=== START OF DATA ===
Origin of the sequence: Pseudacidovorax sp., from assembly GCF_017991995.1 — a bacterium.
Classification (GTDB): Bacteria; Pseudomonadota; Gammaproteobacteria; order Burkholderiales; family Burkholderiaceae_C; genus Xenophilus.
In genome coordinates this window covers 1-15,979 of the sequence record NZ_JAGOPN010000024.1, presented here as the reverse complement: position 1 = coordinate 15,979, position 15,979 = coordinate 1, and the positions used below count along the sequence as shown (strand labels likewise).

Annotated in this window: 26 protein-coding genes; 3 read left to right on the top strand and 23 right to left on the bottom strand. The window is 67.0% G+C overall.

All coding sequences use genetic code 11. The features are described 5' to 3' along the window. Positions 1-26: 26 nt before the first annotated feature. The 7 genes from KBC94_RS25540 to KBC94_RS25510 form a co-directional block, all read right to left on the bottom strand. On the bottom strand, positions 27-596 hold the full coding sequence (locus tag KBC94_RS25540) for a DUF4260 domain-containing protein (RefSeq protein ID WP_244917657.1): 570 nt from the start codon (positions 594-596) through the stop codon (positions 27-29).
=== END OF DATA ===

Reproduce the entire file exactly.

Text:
Origin of the sequence: Pseudacidovorax sp., from assembly GCF_017991995.1 — a bacterium.
Classification (GTDB): Bacteria; Pseudomonadota; Gammaproteobacteria; order Burkholderiales; family Burkholderiaceae_C; genus Xenophilus.
In genome coordinates this window covers 1-15,979 of the sequence record NZ_JAGOPN010000024.1, presented here as the reverse complement: position 1 = coordinate 15,979, position 15,979 = coordinate 1, and the positions used below count along the sequence as shown (strand labels likewise).

Annotated in this window: 26 protein-coding genes; 3 read left to right on the top strand and 23 right to left on the bottom strand. The window is 67.0% G+C overall.

All coding sequences use genetic code 11. The features are described 5' to 3' along the window. Positions 1-26: 26 nt before the first annotated feature. The 7 genes from KBC94_RS25540 to KBC94_RS25510 form a co-directional block, all read right to left on the bottom strand. On the bottom strand, positions 27-596 hold the full coding sequence (locus tag KBC94_RS25540) for a DUF4260 domain-containing protein (RefSeq protein ID WP_244917657.1): 570 nt from the start codon (positions 594-596) through the stop codon (positions 27-29).